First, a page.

The first complaint that screams out at me is the audio cable, the cloth is nice and the connectors are beefy, but the in line remote is lacking a couple buttons. I was only given one button so there is no volume control and it is a bit on the short side. The volume could have also been louder, they sound great when casually listening to music, but when there is a lot of outside noise or when listening requires the volume to be set to AGRO, it just doesn’t quite reach that point. Lastly, for the price point of $299, I would have expected a hard form case and not the sack with drawstrings case that was included.

The Bridge from Phiaton, were a great pair of headphones, taking the modern design of the MS headphone line to the next level in terms of build, materials, and design. While the carrying case immediately got left in the box, they do fold up nicely to fit in my laptop bag on the go, and the cable inputs are on both the left and right sides to make the short cable more acceptable when my phone was in my pocket. The sound was great, the dual chamber design makes live music sound great, rock gets loud and used my ear drums as speedbags, and rap put them to work trying to make them hit deep lows, but the Bridge struggled at times.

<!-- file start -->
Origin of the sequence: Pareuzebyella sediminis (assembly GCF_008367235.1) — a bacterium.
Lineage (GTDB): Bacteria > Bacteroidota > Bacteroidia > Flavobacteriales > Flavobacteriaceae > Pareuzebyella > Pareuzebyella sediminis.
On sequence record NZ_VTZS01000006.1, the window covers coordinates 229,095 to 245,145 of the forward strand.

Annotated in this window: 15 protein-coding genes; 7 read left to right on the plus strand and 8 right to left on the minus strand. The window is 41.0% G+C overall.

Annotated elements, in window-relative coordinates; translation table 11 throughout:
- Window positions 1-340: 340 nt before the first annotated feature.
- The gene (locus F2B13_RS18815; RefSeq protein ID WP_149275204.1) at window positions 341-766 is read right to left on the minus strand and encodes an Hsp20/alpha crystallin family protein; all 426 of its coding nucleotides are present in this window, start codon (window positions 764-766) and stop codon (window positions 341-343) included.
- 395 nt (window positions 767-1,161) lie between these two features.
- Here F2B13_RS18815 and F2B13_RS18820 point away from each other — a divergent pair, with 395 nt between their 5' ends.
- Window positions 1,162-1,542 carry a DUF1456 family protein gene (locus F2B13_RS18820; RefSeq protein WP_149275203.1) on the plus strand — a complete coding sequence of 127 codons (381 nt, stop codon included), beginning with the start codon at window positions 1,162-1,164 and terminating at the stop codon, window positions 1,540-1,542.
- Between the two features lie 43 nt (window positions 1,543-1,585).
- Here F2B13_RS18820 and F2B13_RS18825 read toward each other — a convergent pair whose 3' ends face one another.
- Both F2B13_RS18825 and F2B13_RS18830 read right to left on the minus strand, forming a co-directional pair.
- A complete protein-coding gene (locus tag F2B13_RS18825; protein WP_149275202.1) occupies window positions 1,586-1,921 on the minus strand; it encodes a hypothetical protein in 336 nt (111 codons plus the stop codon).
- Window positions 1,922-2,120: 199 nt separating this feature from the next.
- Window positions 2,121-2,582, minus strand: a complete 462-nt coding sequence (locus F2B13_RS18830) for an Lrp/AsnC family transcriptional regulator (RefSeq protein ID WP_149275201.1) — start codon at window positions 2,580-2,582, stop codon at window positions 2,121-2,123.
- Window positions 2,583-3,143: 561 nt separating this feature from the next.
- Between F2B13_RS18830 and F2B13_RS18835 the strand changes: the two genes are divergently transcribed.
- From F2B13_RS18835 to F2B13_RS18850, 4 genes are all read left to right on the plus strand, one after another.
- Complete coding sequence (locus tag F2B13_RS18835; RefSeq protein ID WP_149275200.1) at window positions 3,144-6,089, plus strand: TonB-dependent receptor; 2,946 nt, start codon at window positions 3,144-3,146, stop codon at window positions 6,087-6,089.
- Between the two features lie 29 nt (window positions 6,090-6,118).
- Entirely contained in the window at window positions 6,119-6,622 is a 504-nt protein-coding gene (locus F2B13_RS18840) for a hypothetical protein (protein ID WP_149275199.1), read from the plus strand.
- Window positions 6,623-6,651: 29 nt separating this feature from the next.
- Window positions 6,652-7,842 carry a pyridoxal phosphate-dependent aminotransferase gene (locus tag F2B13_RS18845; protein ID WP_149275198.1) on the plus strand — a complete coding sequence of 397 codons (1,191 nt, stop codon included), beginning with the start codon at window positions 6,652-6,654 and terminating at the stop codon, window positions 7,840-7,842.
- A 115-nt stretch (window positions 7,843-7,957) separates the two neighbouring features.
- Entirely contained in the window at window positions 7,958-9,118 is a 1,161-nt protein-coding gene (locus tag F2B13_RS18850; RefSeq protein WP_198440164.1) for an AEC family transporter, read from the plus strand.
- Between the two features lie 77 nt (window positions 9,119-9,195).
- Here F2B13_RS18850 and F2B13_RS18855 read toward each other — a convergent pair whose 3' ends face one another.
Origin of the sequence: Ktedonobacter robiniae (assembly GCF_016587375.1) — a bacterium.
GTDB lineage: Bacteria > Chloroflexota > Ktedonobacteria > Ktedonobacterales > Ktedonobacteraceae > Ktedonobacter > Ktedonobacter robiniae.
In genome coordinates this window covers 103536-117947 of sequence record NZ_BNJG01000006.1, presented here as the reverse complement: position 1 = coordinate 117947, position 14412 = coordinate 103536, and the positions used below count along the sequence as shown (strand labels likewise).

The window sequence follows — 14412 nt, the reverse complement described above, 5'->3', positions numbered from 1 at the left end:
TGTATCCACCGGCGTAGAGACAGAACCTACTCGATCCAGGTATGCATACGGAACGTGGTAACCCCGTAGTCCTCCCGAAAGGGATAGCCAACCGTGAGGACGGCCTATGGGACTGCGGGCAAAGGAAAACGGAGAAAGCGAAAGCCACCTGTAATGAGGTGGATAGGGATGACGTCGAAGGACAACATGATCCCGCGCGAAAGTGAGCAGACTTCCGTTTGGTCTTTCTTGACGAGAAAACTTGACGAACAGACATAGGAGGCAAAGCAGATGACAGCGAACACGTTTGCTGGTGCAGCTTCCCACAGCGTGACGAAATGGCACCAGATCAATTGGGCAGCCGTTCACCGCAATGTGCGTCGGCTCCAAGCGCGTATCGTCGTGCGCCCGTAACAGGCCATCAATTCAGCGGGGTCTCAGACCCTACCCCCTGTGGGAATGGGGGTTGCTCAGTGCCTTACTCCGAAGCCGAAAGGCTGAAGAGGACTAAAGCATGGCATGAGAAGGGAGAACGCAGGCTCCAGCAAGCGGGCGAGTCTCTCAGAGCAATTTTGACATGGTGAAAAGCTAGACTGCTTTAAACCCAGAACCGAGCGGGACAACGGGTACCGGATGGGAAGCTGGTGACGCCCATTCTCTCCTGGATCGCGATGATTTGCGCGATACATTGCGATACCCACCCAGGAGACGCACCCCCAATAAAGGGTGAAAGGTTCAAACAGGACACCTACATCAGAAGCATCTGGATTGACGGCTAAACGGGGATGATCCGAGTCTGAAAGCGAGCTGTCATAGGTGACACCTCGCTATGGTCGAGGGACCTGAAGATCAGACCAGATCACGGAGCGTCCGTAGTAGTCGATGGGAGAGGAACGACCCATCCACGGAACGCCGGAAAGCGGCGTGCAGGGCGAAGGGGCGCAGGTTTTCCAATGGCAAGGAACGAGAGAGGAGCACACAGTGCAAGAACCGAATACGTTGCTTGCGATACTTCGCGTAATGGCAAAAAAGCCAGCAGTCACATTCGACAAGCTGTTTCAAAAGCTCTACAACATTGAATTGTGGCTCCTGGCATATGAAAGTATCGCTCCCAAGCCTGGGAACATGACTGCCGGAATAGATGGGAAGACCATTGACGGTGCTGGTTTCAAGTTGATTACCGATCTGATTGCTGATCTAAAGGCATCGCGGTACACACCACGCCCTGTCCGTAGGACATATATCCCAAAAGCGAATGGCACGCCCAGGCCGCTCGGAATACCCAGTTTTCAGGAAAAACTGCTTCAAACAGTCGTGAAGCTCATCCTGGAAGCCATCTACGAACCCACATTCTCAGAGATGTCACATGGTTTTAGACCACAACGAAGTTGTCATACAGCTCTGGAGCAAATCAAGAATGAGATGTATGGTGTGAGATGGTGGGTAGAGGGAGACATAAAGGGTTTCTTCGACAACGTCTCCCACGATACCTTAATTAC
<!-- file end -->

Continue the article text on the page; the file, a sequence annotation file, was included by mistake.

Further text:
Megellan's Smart GPS connects my stomach to my truck

This review is brought to you by the fine folks at Magellan and the product at hand is the Smart GPS. Being that most if not all smart phones have GPS, it was only a matter of time before GPS’ got smarter. This device not only will tell you how to efficiently go from point A to point B, it will also help you discover hotspots and coupons from Yelp and Foursquare based on your location and provides review without needing to pull out your phone. Speaking of phone, you are able to sync contact and locations with your phone or PC to take calls and quick entry for navigating. Dynamic Content is also available on the SmartGPS to show nearby Fuel Prices, Traffic Alerts, Red Light Camera Alerts, Best Parking and local Weather Updates.